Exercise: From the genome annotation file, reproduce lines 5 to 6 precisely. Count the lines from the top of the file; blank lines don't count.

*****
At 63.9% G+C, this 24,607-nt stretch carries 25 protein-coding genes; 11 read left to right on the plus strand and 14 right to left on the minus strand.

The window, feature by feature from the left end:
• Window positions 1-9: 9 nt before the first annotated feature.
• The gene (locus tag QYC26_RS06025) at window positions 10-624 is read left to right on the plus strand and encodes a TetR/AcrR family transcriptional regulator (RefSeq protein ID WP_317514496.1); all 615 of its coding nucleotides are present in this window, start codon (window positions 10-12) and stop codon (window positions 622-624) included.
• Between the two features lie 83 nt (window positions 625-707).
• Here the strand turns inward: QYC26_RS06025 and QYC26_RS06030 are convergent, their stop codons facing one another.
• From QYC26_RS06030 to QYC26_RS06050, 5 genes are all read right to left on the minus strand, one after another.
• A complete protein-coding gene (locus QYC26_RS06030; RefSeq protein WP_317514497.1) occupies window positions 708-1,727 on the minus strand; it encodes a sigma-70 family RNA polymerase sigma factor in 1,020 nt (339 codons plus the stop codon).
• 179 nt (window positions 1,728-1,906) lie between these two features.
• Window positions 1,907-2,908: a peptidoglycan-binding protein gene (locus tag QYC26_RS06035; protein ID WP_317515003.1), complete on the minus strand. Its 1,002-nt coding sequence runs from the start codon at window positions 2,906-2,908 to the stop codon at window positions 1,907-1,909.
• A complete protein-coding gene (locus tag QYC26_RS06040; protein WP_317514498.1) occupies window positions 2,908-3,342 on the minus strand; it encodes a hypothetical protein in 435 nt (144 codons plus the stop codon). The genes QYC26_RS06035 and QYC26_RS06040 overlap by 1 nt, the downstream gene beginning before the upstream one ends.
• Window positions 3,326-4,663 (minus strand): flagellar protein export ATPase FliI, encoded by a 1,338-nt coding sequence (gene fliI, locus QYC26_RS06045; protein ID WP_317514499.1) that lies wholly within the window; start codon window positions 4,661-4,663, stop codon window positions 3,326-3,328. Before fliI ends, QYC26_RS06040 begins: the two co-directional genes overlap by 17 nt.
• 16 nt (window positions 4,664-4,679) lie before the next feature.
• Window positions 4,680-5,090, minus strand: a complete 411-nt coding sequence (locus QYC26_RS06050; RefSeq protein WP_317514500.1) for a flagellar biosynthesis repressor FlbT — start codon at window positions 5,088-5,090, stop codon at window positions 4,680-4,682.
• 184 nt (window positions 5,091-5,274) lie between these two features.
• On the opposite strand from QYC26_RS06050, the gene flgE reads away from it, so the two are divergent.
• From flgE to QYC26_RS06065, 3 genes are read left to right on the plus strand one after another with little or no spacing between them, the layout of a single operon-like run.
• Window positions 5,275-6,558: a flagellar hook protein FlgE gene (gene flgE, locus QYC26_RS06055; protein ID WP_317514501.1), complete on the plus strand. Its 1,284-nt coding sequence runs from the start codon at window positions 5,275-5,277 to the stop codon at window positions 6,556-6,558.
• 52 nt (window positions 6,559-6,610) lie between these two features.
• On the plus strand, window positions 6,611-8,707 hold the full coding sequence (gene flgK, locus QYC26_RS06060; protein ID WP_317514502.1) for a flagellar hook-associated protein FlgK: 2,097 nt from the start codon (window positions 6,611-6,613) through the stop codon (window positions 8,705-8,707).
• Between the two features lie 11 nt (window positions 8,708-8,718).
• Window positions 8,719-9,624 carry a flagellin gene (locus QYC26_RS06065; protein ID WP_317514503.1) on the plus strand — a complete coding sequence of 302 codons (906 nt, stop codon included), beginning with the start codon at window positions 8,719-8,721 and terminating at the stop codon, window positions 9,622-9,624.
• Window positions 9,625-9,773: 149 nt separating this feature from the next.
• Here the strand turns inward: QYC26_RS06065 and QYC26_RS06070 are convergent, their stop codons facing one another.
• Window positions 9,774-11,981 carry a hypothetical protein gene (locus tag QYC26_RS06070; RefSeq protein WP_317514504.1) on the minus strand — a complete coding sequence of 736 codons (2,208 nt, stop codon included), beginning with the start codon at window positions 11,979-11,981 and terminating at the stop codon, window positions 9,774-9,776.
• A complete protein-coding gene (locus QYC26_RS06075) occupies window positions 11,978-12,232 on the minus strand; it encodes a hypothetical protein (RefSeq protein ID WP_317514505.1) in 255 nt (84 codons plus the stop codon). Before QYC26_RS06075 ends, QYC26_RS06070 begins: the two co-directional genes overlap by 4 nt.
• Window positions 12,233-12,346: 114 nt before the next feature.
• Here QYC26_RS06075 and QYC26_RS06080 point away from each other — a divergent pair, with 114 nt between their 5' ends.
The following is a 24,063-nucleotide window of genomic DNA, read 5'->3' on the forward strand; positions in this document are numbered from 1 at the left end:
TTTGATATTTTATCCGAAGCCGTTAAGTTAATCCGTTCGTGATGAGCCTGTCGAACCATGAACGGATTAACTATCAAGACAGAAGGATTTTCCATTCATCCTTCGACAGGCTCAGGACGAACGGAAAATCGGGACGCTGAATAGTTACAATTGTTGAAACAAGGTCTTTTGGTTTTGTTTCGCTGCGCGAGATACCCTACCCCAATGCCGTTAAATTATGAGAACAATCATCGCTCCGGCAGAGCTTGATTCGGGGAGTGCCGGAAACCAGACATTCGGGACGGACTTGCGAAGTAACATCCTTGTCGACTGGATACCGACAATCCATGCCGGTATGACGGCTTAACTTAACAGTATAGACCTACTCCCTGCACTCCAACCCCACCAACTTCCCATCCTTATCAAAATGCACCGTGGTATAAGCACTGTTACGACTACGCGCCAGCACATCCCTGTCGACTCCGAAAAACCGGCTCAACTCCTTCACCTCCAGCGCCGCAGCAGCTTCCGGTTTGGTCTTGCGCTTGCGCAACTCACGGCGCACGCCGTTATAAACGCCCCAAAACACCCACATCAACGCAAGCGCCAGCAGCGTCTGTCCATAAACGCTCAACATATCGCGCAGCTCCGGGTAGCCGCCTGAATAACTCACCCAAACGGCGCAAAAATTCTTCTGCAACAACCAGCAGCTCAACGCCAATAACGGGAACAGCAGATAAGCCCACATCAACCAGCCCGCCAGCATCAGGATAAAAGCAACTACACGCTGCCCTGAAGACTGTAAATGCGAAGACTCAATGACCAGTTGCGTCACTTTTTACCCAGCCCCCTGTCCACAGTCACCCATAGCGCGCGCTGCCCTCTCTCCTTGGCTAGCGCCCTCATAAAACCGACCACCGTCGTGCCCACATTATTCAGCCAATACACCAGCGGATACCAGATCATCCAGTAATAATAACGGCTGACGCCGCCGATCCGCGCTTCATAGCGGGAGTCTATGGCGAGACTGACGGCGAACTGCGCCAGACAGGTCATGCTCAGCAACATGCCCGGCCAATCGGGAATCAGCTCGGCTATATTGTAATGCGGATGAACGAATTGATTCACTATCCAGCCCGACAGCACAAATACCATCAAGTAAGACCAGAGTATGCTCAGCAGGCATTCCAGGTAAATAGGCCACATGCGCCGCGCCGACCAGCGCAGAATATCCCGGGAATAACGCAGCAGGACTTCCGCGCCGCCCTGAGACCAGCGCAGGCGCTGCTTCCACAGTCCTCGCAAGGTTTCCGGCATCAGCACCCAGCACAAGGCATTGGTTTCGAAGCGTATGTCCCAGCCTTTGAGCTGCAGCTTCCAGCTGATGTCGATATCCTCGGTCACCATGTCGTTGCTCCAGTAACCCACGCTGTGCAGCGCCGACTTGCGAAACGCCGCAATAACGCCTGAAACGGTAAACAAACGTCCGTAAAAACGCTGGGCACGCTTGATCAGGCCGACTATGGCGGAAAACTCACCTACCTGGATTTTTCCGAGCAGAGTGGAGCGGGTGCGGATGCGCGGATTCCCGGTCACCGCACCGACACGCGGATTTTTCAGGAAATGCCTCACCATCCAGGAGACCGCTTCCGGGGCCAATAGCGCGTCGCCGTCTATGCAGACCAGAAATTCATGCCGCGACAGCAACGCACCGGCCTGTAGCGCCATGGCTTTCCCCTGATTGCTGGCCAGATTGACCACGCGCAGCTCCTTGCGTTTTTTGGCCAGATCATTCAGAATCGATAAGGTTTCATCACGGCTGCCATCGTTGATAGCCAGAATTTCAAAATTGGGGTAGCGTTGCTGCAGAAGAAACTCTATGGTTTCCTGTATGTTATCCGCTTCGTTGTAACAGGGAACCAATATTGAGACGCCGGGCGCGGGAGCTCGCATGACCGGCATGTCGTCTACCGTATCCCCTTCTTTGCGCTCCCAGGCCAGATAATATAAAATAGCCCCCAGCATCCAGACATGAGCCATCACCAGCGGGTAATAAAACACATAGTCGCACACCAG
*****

• Between the two features lie 83 nt (window positions 625-707).
• Here the strand turns inward: QYC26_RS06025 and QYC26_RS06030 are convergent, their stop codons facing one another.